Libman RB, Wirkowski E, Alvir J, et al. Conditions that mimic stroke in the emergency department. Implications for acute stroke trials. Arch Neurol. 1995;52:1119-1122.
Huff JS. Stroke mimics and chameleons. Emerg Med Clin N Am. 2002;20:583-595.
Tsivgoulis G, Zand R, Katsanos AH, et al. Safety of intravenous thrombolysis in stroke mimics: prospective 5-year study and comprehensive meta-analysis. Stroke. 2015;46:1281-1287.
Zinkstok SM, Engelter ST, Gensicke H, et al. Safety of thrombolysis in stroke mimics: results from a multicenter cohort study. Stroke. 2013;44:1080–1084.
Wallis WE, Donaldson I, Scott RS, Wilson J. Hypoglycemia masquerading as cerebrovascular disease (hypoglycemic hemiplegia). Ann Neurol. 1985;18:510-512.
Malouf R, Brust JC. Hypoglycemia: causes, neurological manifestations, and outcome. Ann Neurol. 1985;17:421-430.
Blume WT. Focal motor seizures and epilepsia partialis continua. In: Wyllie E, ed. The Treatment of Epilepsy: Principles and Practice. Philadelphia: Lea & Febiger; 1993:393-400.
Maccario M. Neurological dysfunction associated with nonketotic hyperglycemia. Arch Neurol. 1968;19:525-534.
Berkovic SF, Bladin PF, Darby DG. Metabolic disorders presenting as stroke. Med J Aust. 1984;140:421-424.
Atchison JW, Pellegrino M, Herbers P, Tipton B, Matkovic V. Hepatic encephalopathy mimicking stroke. Am J Phys Med Rehabil. 1992;71:114-118.
Abbot AL, Bladin PF, Donnan GA. Seizures and stroke. In: Bogousslavsky J, Caplan LR, eds. Stroke Syndromes (ed second). Cambridge: Cambridge University Press; 2001:182-191.
Gallmetzer P, Leutmezer F, Serles W, et al. Postictal paresis in focal epilepsies: incidence, duration, and causes. Neurology. 2004;12:2160-2164.
Stone J, Zeman A, Sharpe M. Functional weakness and sensory disturbance. J Neurol Neurosurg Psychiatr. 2002;73:241-245.
Phoebe SC, Tobiano PS, Wang HE, et al. Case of conversion disorder presenting as a severe acute stroke. J Emerg Med. 2006;30:283–286.
Snyder H, Robinson K, Shah D, Brennan R, Handrigan M. Signs and symptoms of patients with brain tumors presenting to the emergency department. Journ Emerg Med. 1993;11:253-258.
Bousser MG, Welch KM. Relation between migraine and stroke. Lancet Neurol. 2005;4:533-542.
Bigal ME, Kurth T, Hu H, et al. Migraine and cardiovascular disease: possible mechanisms of interaction. Neurology. 2009;72:1864-1871.
Young WB, et al. Migraine with unilateral motor symptoms: a case-control study. J Neurol Neurosurg Psych. June 2007;78:600.
Quinette P, Guillery-Girard B, Dayan J, et al. What does transient global amnesia really mean? Review of the literature and thorough study of 142 cases. Brain. 2006;129:1640-1658.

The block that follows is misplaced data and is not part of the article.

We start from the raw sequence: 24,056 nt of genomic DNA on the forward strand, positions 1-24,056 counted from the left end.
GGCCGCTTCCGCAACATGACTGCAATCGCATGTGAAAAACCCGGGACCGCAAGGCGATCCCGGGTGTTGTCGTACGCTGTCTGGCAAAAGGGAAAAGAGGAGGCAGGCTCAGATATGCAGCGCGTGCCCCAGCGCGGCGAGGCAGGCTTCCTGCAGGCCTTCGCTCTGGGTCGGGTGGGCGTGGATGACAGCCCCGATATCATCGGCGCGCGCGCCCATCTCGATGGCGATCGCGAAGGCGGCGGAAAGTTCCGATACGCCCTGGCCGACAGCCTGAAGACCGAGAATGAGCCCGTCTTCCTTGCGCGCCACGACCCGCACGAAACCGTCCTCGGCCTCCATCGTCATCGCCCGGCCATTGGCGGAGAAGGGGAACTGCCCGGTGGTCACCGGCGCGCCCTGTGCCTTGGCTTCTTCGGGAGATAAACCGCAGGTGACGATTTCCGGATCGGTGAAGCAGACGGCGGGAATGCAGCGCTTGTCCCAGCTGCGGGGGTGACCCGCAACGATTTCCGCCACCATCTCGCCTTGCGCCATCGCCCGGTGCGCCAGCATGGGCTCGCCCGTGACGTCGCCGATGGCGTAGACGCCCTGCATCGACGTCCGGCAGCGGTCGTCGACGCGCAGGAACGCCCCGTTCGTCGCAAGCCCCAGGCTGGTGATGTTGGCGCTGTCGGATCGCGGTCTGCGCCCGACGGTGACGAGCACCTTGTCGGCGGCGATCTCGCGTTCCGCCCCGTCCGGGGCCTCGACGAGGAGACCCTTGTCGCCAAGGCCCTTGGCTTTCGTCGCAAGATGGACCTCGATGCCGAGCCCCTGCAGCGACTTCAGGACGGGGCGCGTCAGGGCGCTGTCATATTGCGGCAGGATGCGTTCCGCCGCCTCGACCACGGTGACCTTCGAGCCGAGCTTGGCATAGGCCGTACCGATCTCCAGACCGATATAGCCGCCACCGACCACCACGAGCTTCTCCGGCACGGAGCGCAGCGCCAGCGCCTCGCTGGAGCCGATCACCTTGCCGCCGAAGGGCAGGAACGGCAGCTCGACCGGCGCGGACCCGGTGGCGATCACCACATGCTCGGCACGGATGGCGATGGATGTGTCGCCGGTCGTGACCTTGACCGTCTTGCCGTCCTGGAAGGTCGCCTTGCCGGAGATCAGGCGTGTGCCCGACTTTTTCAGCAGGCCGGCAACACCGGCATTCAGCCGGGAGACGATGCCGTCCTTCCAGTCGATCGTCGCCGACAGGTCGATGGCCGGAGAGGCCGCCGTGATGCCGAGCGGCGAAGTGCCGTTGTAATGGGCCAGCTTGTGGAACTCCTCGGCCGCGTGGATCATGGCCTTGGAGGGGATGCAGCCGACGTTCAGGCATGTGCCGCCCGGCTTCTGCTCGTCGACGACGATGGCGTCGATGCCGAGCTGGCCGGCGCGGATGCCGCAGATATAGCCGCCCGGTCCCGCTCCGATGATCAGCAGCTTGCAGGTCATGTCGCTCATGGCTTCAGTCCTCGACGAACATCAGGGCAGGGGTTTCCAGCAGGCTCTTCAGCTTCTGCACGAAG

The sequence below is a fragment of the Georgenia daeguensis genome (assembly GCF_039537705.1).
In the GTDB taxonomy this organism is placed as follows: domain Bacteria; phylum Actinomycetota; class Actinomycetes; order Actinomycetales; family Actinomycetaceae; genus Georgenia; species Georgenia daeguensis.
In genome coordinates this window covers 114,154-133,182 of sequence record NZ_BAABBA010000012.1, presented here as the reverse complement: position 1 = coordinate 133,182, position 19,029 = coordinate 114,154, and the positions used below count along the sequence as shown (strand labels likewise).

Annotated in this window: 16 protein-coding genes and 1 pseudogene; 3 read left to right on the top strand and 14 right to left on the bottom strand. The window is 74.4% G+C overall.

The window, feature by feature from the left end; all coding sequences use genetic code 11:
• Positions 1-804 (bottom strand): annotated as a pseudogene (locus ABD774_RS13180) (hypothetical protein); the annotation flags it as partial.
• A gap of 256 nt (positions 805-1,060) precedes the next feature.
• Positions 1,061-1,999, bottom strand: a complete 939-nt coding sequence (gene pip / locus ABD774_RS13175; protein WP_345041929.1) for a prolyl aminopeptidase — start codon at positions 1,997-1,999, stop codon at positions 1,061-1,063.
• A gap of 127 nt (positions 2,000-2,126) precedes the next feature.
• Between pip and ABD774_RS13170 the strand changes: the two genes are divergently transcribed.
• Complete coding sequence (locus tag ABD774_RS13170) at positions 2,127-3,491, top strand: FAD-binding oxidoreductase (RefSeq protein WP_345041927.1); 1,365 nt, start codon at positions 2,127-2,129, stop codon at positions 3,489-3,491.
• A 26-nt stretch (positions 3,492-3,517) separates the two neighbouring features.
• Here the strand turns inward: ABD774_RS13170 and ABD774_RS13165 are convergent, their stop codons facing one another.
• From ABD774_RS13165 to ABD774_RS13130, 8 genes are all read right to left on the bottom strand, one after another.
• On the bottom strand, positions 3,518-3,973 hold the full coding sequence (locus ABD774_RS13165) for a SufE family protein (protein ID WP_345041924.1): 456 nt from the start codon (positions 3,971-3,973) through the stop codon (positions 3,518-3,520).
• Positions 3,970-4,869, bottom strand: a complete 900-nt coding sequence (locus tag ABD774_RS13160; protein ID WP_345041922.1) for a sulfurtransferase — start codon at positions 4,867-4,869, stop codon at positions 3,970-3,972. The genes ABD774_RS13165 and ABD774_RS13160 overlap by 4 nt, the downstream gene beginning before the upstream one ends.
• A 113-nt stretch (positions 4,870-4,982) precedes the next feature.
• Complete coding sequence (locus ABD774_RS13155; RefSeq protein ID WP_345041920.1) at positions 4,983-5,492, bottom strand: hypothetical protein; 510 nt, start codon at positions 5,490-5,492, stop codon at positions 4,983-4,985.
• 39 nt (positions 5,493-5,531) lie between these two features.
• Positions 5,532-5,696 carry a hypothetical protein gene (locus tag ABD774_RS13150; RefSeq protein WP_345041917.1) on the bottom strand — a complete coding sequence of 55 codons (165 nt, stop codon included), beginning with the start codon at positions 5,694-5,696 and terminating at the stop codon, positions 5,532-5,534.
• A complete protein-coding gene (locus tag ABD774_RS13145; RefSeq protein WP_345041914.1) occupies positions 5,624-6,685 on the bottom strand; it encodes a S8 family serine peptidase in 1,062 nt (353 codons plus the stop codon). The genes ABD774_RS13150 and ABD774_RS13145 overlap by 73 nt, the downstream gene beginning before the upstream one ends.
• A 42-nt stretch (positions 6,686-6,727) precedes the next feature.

Nor AM, Davis J, Sen B, et al. The recognition of stroke in the emergency room scale: development and validation of a stroke recognition scale. Lancet Neurol. 2005;4:727-734.
Bock BF. Response system for patients presenting with acute stroke. In: Marler JR, Jones PM, Emr M, ed. Proceeding of a National Symposium on Rapid Identification and Treatment of Acute Stroke: 1997. Bethesda, MD: National Institute of Neurological Disorders and Stroke, National Institutes of Health; 1997.
Chalela JA, Kidwell CS, Nentwich LM, et al. Magnetic resonance imaging and computerized tomography in emergency assessment of patients with suspected acute stroke—a prospective comparison. Lancet. 2007;369:293-298.
Kohrmann M, Jüttler E, Huttner HB, et al. Acute stroke imaging for thrombolytic therapy—an update. Cerebrovasc Dis. 2007;24:161-169.
Klawans HL, Moses H, 3rd, Nausieda PA, Bergen D, Weiner WJ. Treatment and prognosis of hemiballismus. N Engl J Med. 1976;295:1348-1350.
Ghika J, Bogousslavsky J. Abnormal movements. In: Bogousslavsky J, Caplan LR, eds. Stroke Syndromes (ed second). Cambridge: Cambridge University Press; 2001:162-181.
Brust JC, Caplan LR. Agitation and delirium. In: Bogousslavsky J, Caplan LR, eds. Stroke Syndromes (ed second). Cambridge: Cambridge University Press; 2001:222-231.
Kim JS. Sensory abnormality. In: Bogousslavsky J, Caplan LR, eds. Stroke Syndromes (ed second). Cambridge: Cambridge University Press; 2001:34-47.
Long, B. J., and A. Koyfman. “What Is the Risk of Symptomatic Intracerebral Hemorrhage in Patients With Stroke Mimics Who Receive Intravenous Thrombolytics?.” Annals of emergency medicine 66.6 (2015): 611.
Alonso, Joaquín Valle, et al. “Varicella zoster encephalitis mimicking stroke.”The American journal of emergency medicine 32.6 (2014): 687-e5.
Magauran, Brendan G., and Meaghan Nitka. “Stroke mimics.” Emergency medicine clinics of North America 30.3 (2012): 795-804. Source